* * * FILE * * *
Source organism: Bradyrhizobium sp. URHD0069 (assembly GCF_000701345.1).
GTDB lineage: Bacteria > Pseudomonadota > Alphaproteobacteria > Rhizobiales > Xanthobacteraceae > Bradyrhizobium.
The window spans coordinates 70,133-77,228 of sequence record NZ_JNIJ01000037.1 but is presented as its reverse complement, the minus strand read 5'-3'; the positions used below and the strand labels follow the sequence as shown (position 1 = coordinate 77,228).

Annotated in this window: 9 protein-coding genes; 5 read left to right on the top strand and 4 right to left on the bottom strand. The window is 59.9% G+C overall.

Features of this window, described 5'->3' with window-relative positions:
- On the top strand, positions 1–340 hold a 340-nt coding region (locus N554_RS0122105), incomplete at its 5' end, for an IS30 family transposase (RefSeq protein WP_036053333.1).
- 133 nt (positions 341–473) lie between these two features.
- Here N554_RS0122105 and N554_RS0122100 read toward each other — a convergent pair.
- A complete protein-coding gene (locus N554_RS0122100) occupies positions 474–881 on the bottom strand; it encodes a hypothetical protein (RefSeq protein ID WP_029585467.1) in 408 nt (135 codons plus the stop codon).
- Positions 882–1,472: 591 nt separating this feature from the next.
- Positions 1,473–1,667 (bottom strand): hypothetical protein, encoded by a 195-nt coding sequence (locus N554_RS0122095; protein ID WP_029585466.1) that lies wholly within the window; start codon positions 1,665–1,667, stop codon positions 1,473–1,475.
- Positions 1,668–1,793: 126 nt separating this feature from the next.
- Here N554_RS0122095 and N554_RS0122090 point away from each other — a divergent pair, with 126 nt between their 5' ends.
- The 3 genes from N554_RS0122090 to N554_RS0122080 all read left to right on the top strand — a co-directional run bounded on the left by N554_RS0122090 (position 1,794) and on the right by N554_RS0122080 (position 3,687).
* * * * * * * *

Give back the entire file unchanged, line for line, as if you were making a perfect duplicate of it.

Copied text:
Source organism: Bradyrhizobium sp. URHD0069 (assembly GCF_000701345.1).
GTDB lineage: Bacteria > Pseudomonadota > Alphaproteobacteria > Rhizobiales > Xanthobacteraceae > Bradyrhizobium.
The window spans coordinates 70,133-77,228 of sequence record NZ_JNIJ01000037.1 but is presented as its reverse complement, the minus strand read 5'-3'; the positions used below and the strand labels follow the sequence as shown (position 1 = coordinate 77,228).

Annotated in this window: 9 protein-coding genes; 5 read left to right on the top strand and 4 right to left on the bottom strand. The window is 59.9% G+C overall.

Features of this window, described 5'->3' with window-relative positions:
- On the top strand, positions 1–340 hold a 340-nt coding region (locus N554_RS0122105), incomplete at its 5' end, for an IS30 family transposase (RefSeq protein WP_036053333.1).
- 133 nt (positions 341–473) lie between these two features.
- Here N554_RS0122105 and N554_RS0122100 read toward each other — a convergent pair.
- A complete protein-coding gene (locus N554_RS0122100) occupies positions 474–881 on the bottom strand; it encodes a hypothetical protein (RefSeq protein ID WP_029585467.1) in 408 nt (135 codons plus the stop codon).
- Positions 882–1,472: 591 nt separating this feature from the next.
- Positions 1,473–1,667 (bottom strand): hypothetical protein, encoded by a 195-nt coding sequence (locus N554_RS0122095; protein ID WP_029585466.1) that lies wholly within the window; start codon positions 1,665–1,667, stop codon positions 1,473–1,475.
- Positions 1,668–1,793: 126 nt separating this feature from the next.
- Here N554_RS0122095 and N554_RS0122090 point away from each other — a divergent pair, with 126 nt between their 5' ends.
- The 3 genes from N554_RS0122090 to N554_RS0122080 all read left to right on the top strand — a co-directional run bounded on the left by N554_RS0122090 (position 1,794) and on the right by N554_RS0122080 (position 3,687).